simultaneous, and can specify a compartment name also for
 simultaneous (see top of script for usage examples).

3. Network simulations

For the network model simulation scripts in the simulations/ folder,
 you have to first generate the network model file, then generate
 'firefiles' that contain Poisson spike trains as: (a) background for
 granule cells, and (b) as proxy for ORNs.  Then you can run scripts
 from the simulations folder, but many of these still require a
 cluster.

An example not needing a cluster is provided below.
This shows backpropagation of action potentials along lateral
dendrites despite strong local inhibition, as shown in Figure 2E of
the paper.  15 Hz constant Poisson inputs as ORNs is provided to
glomerular tufts of mitral cells A and B whose somas are 400
micrometers apart.  Simulated voltage recordings are shown on mitral
cell B at the soma, near A and further away.

(a) In generators/stimuliConstantsMinimal.py,
    ensure below settings for generating the network file.
stim_net_seed = 100.0
mit_distance = 400.0 # microns ## irrelevant for odor responses

(b) In networks/networkConstantsMinimal.py
    ensure below settings for generating the network file.
NUM_GLOMS = 2

(c) In simulations/simset_activinhibition_minimal.py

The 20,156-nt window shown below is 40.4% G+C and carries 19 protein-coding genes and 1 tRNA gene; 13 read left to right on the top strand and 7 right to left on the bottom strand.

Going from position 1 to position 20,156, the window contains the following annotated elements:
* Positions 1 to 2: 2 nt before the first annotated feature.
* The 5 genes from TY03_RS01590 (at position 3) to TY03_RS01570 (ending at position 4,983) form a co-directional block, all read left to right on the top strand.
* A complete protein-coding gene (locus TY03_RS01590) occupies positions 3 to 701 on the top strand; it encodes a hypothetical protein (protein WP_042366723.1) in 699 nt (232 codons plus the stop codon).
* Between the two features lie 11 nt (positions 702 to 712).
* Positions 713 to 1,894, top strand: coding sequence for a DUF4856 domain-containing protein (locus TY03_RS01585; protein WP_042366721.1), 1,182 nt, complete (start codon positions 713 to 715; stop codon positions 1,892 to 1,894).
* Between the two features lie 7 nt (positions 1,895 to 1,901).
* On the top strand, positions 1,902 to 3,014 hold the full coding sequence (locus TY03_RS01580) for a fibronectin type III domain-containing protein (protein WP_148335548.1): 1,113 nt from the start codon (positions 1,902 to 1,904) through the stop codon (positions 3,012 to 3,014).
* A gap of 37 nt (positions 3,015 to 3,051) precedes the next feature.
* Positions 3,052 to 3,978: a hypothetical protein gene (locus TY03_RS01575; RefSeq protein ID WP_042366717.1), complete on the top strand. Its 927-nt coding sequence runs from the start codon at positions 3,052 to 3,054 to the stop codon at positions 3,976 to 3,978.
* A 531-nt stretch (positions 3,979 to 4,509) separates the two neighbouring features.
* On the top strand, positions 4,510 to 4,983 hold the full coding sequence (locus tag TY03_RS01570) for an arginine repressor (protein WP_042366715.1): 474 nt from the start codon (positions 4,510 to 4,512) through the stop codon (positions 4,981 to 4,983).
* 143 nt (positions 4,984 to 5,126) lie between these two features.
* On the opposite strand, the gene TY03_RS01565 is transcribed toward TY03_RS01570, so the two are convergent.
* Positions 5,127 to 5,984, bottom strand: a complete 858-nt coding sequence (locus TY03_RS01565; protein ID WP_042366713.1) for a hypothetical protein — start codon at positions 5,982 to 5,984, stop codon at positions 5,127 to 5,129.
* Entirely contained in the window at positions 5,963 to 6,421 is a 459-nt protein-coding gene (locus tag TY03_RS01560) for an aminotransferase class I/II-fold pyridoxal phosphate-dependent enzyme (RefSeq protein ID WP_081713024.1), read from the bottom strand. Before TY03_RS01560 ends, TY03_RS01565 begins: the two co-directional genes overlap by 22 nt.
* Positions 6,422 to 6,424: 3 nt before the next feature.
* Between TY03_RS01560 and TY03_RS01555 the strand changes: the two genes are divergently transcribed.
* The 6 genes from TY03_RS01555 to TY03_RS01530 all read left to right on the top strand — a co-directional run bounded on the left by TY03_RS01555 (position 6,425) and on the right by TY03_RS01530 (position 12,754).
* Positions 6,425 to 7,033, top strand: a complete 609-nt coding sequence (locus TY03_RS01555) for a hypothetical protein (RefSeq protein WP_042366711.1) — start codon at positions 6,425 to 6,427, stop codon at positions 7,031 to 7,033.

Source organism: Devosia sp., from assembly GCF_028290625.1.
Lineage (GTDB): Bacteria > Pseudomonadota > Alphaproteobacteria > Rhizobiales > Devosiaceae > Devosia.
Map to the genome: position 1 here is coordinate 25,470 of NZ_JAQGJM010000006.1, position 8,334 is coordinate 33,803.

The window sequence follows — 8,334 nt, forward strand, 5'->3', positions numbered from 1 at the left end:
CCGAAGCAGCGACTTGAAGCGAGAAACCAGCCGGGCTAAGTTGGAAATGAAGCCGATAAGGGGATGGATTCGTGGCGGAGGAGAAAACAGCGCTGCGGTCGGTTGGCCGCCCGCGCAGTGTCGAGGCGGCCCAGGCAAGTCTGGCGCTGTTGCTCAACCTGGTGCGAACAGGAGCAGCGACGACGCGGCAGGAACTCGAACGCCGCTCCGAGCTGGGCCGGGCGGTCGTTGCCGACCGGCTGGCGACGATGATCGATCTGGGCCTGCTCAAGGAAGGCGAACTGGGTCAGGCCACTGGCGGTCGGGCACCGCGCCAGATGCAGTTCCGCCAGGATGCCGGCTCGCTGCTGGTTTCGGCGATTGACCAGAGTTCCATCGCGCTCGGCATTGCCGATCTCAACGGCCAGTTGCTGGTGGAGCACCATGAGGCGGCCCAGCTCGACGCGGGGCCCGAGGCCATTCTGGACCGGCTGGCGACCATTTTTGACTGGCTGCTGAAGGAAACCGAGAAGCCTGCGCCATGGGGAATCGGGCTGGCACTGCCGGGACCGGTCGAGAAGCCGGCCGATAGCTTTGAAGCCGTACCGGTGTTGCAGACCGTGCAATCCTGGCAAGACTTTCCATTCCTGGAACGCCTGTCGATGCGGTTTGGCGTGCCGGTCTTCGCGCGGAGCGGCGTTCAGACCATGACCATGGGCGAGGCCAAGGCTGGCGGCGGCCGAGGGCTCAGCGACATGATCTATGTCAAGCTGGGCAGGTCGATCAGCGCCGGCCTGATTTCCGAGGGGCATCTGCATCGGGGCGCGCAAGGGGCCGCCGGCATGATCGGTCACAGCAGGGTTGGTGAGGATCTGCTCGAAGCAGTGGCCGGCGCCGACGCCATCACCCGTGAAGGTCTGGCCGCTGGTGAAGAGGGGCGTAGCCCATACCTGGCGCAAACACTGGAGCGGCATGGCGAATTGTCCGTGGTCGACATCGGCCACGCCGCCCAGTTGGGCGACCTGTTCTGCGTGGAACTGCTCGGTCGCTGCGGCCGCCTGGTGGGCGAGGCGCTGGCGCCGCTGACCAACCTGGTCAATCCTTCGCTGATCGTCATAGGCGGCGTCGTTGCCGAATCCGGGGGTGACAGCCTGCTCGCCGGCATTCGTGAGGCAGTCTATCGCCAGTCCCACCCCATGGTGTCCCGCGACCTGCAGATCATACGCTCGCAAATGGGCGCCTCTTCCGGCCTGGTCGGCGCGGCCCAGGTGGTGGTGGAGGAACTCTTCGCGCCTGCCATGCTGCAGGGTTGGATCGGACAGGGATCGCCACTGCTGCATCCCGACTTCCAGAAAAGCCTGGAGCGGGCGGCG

set the same seed and mitdistance as above in these lines:
netseedstr = "100.0"
mitdistance = 400.0 # microns
mitdistancestr = "_mitdist400.0" # microns
    Also ensure these parameters:
ASYM_TEST = False
REVERSED_ADI = True
IN_VIVO = True
ODORINH = True
oninject_ext = 15.0 # Hz 
    You can also set which cell populations should be simulated or not in the same file:
NO_SINGLES = False
## spine inhibition and singles are self-inh
## toggle them on/off together
NO_SPINE_INH = NO_SINGLES
NO_JOINTS = False
NO_MULTIS = NO_JOINTS
NO_PGS = False

(d) Below directories are not tracked on github and not part of the
    online modeldb code, but needed for the odor morph simulations.
    Please create them (using mkdir or in a file browser), if running
    for the first time: netfiles/, firefiles/firefiles_baseline/,
    firefiles/firefiles_constrate/, figures/connectivity/cells/
    (e.g. first firefiles/, then firefiles/firefiles_baseline as
    nested above.)

(e) in generators/ folder run the following commands in a terminal
    (i) generate network file:
    python generate_neuroML.py 2GLOMS
    (ii) generate the background input spike trains to granule cells
    python generate_firefiles_gran_baseline.py noresp
    (iii) generate the receptor (ORN) spike trains at various constant
    rates for different glomeruli python
    generate_firefiles_constantrate.py

(f) in simulations/ folder run the main simulation command in a terminal
    python inhibition_tuftinput.py
    This can take 5-10 min to run.

    Various plots will come up: firing rates of a few of the
    interneurons in different colours, Vm-s of the mitral cells A and
    B.  Figure 2E of the paper will be saved as
    ../figures/connectivity/cells/mitral_spikeprop.png.

##########################################################

Here is a list of directories and what they contain:

channels/
contains various channels as NeuroML 1.8.0 files, however channels for
the mitral cell are individual python class files.  There is a helper
utility that loads all these channels into MOOSE path '/library', from
where they may be deep copied under each compartment of each cell and
connected via messages.  For just running the scripts or loading
models, you don't need to bother about this.

synapses/
contains various synapses as NeuroML 1.8.0 files, however synapses for